Always include a table and chairs…
A city garden needs at least one place to sit. There’s always a way of picking up seats, chairs and tables for little or nothing. For example, you could try Freegle or Freecyle for local swap and giveaway schemes.
You can try things out and move on
At the Skip Garden, the learning experience is the most important thing. Two of the buildings on the site were created by architecture students, including a greenhouse of recycled windows and scaffolding boards. It’s a wonderful space, but not entirely useful as a greenhouse because the scaffolding boards block too much light. It won’t be replicated in the next site. But they’ll try something else.
The Skip Garden is generally a learning resource – groups of school children come from the more deprived local areas to find out how plants grow and how farming works.
City gardens are shady gardens
If your little patch of land is surrounded by tall buildings and city trees, then it will be very shady. At the Vestry garden, ‘it’s all about texture, rather than colour.’ Create a green haven with shade-loving plants such as hostas, heucheras, hydrangeas and ivy. Find out more about how to grow a shady garden here.
Don’t try to turn a shady city garden into a sunny spot. Enjoy the serenity and calm of a largely green garden.
In a city garden, ivy is your friend
Hot, cold, windy, exposed, shady…it can be difficult to grow things in a city garden. Ivy can cope with it all. It looks great in pots. And it has flowers and berries for pollinating insects and birds.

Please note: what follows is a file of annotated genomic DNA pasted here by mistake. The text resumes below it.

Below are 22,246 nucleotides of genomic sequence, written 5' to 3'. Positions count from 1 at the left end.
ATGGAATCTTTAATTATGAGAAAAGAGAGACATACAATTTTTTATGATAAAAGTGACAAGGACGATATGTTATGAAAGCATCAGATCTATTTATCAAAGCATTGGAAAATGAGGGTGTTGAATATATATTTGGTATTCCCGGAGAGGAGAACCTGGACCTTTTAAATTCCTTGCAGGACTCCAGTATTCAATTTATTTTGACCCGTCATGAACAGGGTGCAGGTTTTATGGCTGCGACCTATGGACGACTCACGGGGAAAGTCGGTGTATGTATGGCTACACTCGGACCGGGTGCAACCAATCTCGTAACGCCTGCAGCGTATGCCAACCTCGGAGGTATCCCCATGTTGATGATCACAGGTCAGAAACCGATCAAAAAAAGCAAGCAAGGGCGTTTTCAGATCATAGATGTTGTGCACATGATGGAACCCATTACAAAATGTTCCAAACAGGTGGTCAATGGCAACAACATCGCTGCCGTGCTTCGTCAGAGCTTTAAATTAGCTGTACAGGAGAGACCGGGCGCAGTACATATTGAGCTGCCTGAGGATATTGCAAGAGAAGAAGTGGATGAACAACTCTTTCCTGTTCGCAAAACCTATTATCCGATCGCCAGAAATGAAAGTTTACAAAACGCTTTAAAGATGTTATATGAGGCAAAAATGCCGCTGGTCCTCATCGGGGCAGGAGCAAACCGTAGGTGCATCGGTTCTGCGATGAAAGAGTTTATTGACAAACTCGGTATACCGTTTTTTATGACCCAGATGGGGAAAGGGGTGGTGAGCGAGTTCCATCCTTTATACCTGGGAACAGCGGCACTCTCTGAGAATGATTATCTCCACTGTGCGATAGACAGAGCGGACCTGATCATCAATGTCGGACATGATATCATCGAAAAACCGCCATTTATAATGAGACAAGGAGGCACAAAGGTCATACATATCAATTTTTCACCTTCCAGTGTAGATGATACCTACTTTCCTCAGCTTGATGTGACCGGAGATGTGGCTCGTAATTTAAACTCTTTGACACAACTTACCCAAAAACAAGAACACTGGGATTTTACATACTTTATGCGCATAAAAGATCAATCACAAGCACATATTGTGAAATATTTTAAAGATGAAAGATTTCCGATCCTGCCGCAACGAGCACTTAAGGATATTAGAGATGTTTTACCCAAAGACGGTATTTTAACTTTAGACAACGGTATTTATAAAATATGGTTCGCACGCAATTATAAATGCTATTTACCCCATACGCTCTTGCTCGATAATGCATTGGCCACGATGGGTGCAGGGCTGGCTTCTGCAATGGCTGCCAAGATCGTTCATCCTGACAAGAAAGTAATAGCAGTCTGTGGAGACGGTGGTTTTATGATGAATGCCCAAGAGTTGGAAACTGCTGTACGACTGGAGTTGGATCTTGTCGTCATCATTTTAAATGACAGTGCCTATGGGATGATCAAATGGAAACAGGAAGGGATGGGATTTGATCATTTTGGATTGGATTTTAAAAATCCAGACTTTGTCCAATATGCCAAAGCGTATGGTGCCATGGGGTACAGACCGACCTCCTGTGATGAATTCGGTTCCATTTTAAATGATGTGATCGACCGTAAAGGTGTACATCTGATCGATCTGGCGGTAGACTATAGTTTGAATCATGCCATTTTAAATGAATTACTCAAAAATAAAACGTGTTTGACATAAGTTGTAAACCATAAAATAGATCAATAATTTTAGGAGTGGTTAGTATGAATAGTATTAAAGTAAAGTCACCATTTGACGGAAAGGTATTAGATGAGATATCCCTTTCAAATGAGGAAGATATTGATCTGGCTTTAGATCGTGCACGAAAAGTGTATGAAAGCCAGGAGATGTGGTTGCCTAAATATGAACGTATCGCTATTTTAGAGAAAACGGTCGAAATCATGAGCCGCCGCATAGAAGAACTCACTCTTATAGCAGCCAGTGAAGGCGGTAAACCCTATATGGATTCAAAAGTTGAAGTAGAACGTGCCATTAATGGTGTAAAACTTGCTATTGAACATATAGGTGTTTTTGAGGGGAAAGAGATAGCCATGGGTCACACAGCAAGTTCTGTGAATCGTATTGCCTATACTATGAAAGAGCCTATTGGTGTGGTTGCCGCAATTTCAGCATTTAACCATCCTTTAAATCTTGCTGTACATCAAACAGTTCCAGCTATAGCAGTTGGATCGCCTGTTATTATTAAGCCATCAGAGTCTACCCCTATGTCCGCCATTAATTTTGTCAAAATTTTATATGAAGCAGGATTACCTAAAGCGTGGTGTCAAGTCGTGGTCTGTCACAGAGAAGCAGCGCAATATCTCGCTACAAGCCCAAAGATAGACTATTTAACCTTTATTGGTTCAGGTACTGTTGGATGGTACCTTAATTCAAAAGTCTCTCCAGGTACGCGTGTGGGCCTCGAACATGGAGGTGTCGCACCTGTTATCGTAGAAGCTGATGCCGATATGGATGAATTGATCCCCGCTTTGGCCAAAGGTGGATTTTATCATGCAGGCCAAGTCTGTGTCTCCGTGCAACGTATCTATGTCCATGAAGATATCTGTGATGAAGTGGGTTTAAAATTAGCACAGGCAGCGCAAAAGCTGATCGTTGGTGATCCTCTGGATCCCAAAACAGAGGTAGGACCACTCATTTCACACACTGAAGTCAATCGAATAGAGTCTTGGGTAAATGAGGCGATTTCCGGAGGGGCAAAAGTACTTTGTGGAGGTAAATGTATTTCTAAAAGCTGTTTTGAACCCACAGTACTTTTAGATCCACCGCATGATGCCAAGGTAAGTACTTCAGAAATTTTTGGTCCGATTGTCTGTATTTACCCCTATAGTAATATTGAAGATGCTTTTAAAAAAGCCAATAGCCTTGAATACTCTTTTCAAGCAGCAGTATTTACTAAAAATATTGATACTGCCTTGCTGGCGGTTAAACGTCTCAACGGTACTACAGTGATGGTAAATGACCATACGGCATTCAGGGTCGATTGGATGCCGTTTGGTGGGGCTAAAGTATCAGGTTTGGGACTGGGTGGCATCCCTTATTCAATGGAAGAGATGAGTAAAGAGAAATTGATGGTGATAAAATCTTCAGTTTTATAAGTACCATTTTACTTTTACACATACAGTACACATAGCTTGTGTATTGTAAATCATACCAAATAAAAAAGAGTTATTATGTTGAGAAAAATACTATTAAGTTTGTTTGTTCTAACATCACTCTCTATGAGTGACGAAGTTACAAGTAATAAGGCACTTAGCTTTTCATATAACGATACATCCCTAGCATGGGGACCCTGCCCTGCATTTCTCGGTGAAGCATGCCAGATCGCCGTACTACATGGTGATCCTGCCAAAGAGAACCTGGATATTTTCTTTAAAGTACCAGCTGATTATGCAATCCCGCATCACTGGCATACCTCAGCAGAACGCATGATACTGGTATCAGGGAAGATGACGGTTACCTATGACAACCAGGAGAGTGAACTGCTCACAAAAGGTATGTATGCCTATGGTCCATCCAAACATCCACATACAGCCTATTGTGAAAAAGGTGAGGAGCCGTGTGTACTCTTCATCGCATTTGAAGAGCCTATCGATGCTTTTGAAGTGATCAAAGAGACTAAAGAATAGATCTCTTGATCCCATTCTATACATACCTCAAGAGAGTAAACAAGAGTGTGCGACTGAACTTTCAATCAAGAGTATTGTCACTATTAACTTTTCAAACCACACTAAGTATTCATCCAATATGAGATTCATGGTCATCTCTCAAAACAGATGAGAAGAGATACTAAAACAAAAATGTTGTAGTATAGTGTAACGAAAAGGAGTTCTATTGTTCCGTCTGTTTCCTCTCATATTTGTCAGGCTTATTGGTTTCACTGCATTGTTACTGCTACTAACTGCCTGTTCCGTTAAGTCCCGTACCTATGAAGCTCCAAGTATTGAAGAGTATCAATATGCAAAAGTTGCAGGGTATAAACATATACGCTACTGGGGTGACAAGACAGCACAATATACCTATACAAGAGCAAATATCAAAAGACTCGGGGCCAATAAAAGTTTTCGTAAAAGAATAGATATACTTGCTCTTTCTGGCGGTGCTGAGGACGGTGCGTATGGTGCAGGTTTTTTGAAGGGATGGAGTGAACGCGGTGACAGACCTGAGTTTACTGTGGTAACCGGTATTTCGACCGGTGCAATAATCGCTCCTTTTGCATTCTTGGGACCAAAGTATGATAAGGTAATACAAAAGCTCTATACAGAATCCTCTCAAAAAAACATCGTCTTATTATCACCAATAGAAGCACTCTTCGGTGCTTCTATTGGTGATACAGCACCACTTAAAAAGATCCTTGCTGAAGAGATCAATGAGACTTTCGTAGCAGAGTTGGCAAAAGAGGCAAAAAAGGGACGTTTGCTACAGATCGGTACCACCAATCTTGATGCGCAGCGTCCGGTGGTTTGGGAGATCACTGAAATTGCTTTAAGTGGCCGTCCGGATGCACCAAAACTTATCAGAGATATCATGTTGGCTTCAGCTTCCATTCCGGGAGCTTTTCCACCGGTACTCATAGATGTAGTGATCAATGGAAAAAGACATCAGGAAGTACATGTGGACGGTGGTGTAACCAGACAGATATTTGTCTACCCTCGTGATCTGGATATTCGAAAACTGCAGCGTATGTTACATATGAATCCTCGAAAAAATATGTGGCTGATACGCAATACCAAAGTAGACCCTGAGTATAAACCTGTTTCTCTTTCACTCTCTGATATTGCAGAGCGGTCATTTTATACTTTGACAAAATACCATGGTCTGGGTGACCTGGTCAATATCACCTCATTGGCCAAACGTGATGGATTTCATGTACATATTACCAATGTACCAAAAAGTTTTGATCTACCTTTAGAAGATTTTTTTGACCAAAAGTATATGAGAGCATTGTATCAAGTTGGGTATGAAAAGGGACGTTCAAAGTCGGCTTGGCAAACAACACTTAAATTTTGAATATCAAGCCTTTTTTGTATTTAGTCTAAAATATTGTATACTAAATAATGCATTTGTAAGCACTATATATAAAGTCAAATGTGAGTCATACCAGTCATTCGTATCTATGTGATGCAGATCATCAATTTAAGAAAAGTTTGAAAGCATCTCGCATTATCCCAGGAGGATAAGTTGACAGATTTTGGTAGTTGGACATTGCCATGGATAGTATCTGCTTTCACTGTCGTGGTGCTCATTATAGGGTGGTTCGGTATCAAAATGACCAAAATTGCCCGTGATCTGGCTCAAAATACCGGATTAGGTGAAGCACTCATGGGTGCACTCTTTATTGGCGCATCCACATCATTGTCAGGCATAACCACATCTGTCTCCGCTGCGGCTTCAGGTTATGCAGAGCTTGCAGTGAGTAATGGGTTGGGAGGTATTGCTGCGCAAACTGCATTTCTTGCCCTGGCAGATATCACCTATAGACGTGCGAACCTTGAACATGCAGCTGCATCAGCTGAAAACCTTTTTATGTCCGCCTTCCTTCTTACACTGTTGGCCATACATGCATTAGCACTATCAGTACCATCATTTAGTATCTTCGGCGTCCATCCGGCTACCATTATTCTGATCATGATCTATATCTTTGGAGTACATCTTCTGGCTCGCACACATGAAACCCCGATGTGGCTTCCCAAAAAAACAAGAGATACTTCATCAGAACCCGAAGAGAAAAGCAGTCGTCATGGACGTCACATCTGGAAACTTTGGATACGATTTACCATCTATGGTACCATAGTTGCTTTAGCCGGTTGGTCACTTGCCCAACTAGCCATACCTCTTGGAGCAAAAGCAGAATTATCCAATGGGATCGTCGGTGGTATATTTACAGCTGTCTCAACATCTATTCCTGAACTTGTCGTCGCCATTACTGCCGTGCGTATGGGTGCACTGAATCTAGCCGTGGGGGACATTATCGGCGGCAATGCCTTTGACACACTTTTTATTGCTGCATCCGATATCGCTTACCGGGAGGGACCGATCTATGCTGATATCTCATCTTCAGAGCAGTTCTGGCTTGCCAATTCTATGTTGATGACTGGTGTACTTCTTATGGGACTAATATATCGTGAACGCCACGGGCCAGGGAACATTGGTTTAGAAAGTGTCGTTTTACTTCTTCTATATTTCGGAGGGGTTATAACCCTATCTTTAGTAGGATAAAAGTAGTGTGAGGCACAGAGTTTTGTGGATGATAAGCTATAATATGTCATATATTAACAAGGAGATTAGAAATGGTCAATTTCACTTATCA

A roof is a good place for bees and wildlife
You can help wildlife and pollinating insects by creating a city garden.
But people can be nervous of insects. So a roof is an excellent place to keep bees, because people can get worried by them at ground level, particularly when they swarm.There are usually beehives on the roof at both Eversheds Sutherland and the Skip Garden.
All three gardens also had bug hotels, often built by local school children. The green roof at Eversheds also has little piles of wood scattered around, which create a haven for wildlife.
‘A few visitors comment that we could do more with the green roof,’ says Julie. ‘One person said “there’s nothing here – it’s just wild”. But that’s the whole point.’
More about London Open Garden Squares:
Your ticket (£20/£16£10) buys you access to 130 usually private parks, squares, gardens and roof gardens. The event shows how important London’s green spaces are to the city and raises money for London’s Parks & Gardens Trust.
You will discover relatively traditional London squares, which have been gardens since Victorian times (Markham Square, Paulton Square, Earls Court Square). Normally only residents can access these. And some private communal gardens are also open, as are gardens attached to churches.
Above all, do see the gardens that have been squeezed into unusual spaces amongst the brick, stone and concrete of a city. These show how you can carve a city garden out of almost any small hard space.
These include St Quintin’s Allotment (on a former tennis court) and the award-winning Cranbrook Community Food garden on the iconic modernist Cranbrook Estate and the delightful gardens hidden away behind the imposing buildings at The Temple.
See more of these three city gardens in video
See more of these three gardens in this video:
More about creating a city garden
Read this post to find out what you really need to know about creating a roof garden . It has handy tips from award-winning urban garden designer Tony Woods.
And to find out more about squeezing a garden into a small space, see why a successful small garden needs a big idea. It’s great to re-use and recycle as much as you can in a city garden. So see charming small garden ideas in this post, with some wonderfully creative uses for charity shop finds.
And to find out more about setting up a community garden, read these interviews from St Quintins and the West London Bowling Club, two community gardens open for London Open Garden Squares.
The RHS also has advice on how to set up a community garden.